Visiting Cornwall? Take a Covid test, holidaymakers told

·4-min read
Visitors to Newquay's Towen beach soaked up the sun earlier this week -  Jam Press
Visitors to Newquay's Towen beach soaked up the sun earlier this week - Jam Press

Holidaymakers visiting Cornwall have been told by tourism bosses to get a Covid test ahead of the summer dash.

Tourist and council chiefs urged people to order a pack of lateral flow tests and ensure they are negative before they head to the county.

With Covid cases rising to 40,000 a day and hundreds of thousands of people being pinged by the NHS app, Visit Cornwall warned that "the virus is still out there" and added: "We would suggest that you test yourself and your family before setting out and while you are in Cornwall.

"Be aware of the anxiety some may be feeling as they emerge from restrictions, and respect those who choose to wear masks."

It came as an estimated 2.4 million people took to the roads on Friday for "staycations" and some 400,000 took advantage of cut-price foreign breaks and the relaxation of quarantine rules for the double-jabbed to jet off to European holiday destinations.

People holidaying in the UK were also warned by the Met Office to prepare for potential flash floods as it forecast that the week's hot weather will give way to storms bringing double the annual rainfall to the south of England, Midlands and south Wales over the weekend.

Cornwall tourist chiefs are worried that the influx of visitors could increase the county's Covid case rate from the current 391.9 per 100,000 people, nearly 100 below the national average. It is already being hit by 2,000 infections a week – its highest rate this year.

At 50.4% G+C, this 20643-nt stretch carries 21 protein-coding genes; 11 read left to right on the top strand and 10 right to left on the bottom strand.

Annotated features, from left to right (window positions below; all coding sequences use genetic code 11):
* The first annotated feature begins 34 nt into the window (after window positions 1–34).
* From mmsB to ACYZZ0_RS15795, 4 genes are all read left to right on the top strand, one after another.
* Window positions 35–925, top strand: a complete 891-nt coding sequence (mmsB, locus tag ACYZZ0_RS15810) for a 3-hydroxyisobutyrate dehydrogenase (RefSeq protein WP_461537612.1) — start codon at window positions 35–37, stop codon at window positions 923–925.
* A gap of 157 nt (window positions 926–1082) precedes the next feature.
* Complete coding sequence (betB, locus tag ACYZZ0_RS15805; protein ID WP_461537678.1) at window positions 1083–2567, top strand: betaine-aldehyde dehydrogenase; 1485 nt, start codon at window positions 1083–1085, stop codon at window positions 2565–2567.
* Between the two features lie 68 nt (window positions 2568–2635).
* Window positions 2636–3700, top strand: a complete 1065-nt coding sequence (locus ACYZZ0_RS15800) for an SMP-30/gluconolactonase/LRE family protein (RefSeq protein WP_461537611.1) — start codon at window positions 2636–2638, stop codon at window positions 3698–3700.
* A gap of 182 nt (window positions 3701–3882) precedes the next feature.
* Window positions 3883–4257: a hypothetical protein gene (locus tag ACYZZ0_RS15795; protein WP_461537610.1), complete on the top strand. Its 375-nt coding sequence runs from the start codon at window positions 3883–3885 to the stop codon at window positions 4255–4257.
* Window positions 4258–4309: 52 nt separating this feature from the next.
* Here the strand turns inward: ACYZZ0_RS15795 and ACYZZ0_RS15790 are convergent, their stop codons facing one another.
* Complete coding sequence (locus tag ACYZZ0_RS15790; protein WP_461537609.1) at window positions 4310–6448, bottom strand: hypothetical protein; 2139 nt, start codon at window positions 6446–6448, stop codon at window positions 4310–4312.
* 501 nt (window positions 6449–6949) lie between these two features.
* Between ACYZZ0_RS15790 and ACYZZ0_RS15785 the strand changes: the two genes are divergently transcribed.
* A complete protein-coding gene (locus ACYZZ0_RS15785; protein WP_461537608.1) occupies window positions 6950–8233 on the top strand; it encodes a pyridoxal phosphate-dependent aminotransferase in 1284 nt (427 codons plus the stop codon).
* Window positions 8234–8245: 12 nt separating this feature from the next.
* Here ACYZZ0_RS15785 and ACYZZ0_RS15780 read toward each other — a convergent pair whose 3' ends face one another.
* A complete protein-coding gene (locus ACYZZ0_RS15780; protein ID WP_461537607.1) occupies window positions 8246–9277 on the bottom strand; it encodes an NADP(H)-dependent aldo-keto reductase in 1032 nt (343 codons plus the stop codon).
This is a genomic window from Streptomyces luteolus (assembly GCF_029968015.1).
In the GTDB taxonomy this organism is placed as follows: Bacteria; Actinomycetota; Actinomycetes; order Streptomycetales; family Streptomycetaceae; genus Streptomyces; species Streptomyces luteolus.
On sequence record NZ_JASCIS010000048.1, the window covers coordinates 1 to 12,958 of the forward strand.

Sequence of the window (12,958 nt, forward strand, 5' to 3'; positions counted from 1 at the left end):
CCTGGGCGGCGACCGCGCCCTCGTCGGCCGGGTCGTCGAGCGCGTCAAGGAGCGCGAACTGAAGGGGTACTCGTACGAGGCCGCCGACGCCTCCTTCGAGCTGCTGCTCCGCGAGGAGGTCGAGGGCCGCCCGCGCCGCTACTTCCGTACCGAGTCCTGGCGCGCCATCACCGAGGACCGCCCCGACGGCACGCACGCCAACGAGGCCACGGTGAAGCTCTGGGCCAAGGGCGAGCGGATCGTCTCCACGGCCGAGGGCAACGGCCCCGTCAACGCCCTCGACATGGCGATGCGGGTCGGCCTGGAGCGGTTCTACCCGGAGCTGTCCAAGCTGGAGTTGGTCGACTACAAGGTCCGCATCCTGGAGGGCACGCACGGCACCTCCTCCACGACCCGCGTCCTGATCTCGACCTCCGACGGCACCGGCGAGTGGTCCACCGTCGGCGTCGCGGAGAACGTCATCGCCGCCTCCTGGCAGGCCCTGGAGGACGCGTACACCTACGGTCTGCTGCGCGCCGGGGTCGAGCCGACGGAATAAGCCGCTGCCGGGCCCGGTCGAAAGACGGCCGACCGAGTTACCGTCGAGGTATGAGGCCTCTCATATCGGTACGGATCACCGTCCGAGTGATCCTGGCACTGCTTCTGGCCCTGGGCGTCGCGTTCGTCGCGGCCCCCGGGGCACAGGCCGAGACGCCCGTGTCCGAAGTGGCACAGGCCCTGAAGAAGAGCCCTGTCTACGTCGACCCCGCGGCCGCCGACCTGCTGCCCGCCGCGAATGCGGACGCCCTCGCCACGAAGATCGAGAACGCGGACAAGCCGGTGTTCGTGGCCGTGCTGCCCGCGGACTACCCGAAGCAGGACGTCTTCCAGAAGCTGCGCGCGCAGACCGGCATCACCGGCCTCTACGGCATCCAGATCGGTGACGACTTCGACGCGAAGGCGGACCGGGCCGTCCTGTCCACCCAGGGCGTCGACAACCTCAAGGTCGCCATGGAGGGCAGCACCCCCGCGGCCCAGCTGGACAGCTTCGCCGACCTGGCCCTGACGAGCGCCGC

St Ives Harbour, Cornwall -  Westhoff/ Getty Images Contributor
St Ives Harbour, Cornwall - Westhoff/ Getty Images Contributor

Tourists are being encouraged to help ease potential strain on local health services by getting a vaccine when they are able to, bringing their own medication and "calling 111 instead of turning up at a local hospital unless it is a life-threatening emergency".

They are being advised that they should drive elsewhere if a beach is crowded or return at an earlier time the following day.

Malcolm Bell, the Visit Cornwall chief executive – who warned people to "stay away" from the county when the first lockdown eased last May 2020 – urged tourists to be "on your guard and patient".

"We ask and hope that everyone on a day trip within Cornwall and the wider region, as well as our staying visitors, that we see this holiday season as a summer of understanding," he said.

"We all need to understand that the virus will have a great summer of spreading infection if we allow it to by not sticking to the guidelines."

Tour operators have reported a doubling in the number of Britons going on foreign holidays this weekend compared to last. EasyJet, one the biggest carriers into Europe, said it was up by one third on last weekend, with 135,000 passengers flying on 80 routes to green and amber destinations.

Heathrow Airport expected to handle 60,000 to 65,000 passengers this weekend, about 25 per cent of the pre-pandemic daily volumes of 245,000 in July 2019. Gatwick has forecast 255 flights daily, carrying 26,000 passengers a day, a quarter of the 950 flights pre-pandemic.

Airlines and tour companies have been trying to lure more passengers by slashing prices in the past few weeks, with Ryanair flights to Portugal down from £17 to as low as £7, and EasyJet down from £53 to £21 to the same destination.

George Eustice, the Environment Secretary, signalled on Friday that quarantine-free travel to France for the double vaccinated could be allowed after last week's sudden crackdown forced anyone returning from the country to self-isolate for 10 days.

He said the surge in beta variant cases in France was behind the decision to no longer exempt double-jabbed travellers from quarantine on return to the UK, but numbers have halved to below five per cent of all cases.

"As those rates come down obviously the evidence will change and it can be reviewed and we'll want to be putting countries like France back onto the amber list in the normal way," Mr Eustice told LBC.

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